Psychopaths are characterised by an absence of empathy and poor impulse control, with a total lack of conscience.  About 1% of the total population can be defined as psychopaths, according to a detailed psychological profile checklist.  They tend to be egocentric, callous, manipulative, deceptive, superficial, irresponsible and parasitic, even predatory.  The majority of psychopaths are not violent and many do very well in jobs where their personality traits are advantageous and their social tendencies tolerated.  However, some have a predisposition to calculated, “instrumental” violence; violence that is cold-blooded, planned and goal-directed.  Psychopaths are vastly over-represented among criminals; it is estimated they make up about 20% of the inmates of most prisons.  They commit over half of all violent crimes and are 3-4 times more likely to re-offend.  They are almost entirely refractory to rehabilitation.  These are not nice people. 

So how did they get that way?  Is it an innate biological condition, a result of social experience, or an interaction between these factors?  Longitudinal studies have shown that the personality traits associated with psychopathy are highly stable over time.  Early warning signs including “callous-unemotional traits” and antisocial behaviour can be identified in childhood and are highly predictive of future psychopathy.  Large-scale twin studies have shown that these traits are highly heritable – identical twins, who share 100% of their genes, are much more similar to each other in this trait than fraternal twins, who share only 50% of their genes.  In one study, over 80% of the variation in the callous-unemotional trait across the population was due to genetic differences.  In contrast, the effect of a shared family environment was almost nil.  Psychopathy seems to be a lifelong trait, or combination of traits, which are heavily influenced by genes and hardly at all by social upbringing.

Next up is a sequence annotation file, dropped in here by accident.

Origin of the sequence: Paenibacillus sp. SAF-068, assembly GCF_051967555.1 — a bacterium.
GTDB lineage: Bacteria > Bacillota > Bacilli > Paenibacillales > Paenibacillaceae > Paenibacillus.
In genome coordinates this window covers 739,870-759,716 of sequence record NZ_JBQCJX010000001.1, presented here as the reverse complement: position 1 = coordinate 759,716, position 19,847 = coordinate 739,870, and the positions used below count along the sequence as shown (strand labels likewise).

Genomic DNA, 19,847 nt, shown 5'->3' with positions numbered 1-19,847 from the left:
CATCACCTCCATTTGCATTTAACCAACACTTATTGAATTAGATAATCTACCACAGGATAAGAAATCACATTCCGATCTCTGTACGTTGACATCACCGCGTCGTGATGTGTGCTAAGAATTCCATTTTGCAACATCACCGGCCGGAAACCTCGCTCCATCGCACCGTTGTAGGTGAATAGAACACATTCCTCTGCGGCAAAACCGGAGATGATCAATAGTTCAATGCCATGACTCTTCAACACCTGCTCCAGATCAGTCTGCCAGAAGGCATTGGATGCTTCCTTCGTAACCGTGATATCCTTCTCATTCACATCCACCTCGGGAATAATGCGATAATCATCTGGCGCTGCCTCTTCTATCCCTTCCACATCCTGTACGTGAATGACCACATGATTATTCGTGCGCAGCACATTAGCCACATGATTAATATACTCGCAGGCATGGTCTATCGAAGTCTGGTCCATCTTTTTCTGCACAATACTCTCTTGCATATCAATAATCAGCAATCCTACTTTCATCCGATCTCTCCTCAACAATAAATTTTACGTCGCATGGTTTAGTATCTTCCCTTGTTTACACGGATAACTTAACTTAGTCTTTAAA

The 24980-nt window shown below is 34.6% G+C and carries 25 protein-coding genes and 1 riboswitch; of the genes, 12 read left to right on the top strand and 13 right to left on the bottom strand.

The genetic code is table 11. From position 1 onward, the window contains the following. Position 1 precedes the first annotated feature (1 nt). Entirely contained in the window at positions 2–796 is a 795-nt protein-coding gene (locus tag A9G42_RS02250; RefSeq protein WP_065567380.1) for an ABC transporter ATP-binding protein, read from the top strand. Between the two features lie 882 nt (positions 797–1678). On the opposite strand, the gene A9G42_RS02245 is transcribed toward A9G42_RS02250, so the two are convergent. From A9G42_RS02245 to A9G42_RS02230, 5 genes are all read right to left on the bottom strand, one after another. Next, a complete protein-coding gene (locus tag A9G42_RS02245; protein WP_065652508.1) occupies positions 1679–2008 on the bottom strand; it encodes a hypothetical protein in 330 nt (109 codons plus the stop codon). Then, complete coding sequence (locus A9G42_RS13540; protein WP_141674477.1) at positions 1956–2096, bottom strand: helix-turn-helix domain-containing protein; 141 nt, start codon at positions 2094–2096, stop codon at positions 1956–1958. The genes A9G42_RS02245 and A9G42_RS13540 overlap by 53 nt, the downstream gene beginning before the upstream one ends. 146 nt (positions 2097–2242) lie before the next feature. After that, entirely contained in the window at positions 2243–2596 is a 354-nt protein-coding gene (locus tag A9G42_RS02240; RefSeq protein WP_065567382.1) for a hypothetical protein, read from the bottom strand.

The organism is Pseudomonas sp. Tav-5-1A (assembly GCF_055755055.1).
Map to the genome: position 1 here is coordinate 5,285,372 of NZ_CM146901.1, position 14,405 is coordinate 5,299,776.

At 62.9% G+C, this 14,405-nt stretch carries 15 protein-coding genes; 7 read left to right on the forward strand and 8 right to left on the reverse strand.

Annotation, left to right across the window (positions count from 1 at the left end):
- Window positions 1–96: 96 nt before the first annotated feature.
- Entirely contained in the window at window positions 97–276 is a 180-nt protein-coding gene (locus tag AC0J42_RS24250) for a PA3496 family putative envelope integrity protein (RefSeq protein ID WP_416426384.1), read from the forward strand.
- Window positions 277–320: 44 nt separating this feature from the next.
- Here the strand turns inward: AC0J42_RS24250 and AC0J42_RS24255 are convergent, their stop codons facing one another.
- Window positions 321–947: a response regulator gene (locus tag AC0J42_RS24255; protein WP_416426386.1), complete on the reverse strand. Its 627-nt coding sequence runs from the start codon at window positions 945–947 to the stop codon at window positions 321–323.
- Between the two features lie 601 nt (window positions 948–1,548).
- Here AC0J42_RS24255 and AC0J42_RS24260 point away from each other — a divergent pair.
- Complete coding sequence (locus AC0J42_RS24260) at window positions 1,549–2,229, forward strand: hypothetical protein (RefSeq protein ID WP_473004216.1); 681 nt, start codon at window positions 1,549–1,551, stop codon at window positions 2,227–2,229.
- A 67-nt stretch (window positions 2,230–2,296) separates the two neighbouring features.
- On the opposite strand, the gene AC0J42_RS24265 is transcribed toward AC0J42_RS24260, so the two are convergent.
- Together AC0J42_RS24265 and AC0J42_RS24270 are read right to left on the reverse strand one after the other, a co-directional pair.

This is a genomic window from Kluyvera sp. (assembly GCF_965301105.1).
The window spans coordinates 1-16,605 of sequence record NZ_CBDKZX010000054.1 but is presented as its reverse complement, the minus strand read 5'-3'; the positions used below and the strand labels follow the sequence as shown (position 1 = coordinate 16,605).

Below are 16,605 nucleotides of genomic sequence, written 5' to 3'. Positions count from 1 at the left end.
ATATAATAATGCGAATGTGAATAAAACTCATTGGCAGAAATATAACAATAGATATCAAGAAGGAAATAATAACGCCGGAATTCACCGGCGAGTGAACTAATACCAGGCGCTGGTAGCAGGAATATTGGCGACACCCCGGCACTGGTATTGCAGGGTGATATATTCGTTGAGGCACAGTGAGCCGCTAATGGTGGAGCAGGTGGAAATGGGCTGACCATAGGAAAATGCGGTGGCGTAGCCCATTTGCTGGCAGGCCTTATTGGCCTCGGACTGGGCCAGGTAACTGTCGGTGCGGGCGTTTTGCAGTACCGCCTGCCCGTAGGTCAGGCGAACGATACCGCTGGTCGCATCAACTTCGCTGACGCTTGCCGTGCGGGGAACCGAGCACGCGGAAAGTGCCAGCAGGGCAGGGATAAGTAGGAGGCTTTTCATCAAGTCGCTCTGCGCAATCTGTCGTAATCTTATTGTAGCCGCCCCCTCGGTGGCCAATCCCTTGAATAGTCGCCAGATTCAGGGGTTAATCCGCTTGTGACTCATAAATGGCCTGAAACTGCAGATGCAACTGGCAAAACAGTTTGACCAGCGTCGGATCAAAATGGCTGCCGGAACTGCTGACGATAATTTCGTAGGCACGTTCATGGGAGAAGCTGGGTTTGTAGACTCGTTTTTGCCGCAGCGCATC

The two defining characteristics of psychopaths, blunted emotional response to negative stimuli, coupled with poor impulse control, can both be measured in psychological and neuroimaging experiments.  Several studies have found decreased responsiveness of the amygdala to fearful or other negative stimuli in psychopaths.  They do not seem to process heavily loaded emotional words, like “rape”, for example, any differently from how they process neutral words, like “table”.  This lack of response to negative stimuli can be measured in other ways, such as the failure to induce a galvanic skin response (heightened skin conduction due to sweating) when faced with an impending electrical shock.  Psychopaths have also been found to underactivate limbic (emotional) regions of the brain during aversive learning, correlating with an insensitivity to negative reinforcement.  The psychopath really just doesn’t care.  In this, psychopaths differ from many people who are prone to sudden, impulsive violence, in that those people tend to have a hypersensitive negative emotional response to what would otherwise be relatively innocuous stimuli. 

What these two groups have in common is poor impulse control.  This faculty relies on the part of the brain called the prefrontal cortex, most particularly the orbitofrontal cortex.  It is known that lesions to this part of the brain impair planning, prediction of consequences, and inhibition of socially unacceptable behaviour – the cognitive mechanisms of “free won’t”, rather than free will.  This brain region is also normally activated by aversive learning, and this activation is also reduced in psychopaths.  In addition, both the prefrontal cortex and the amygdala show substantial average reductions in size in psychopaths, suggesting a structural difference in their brains.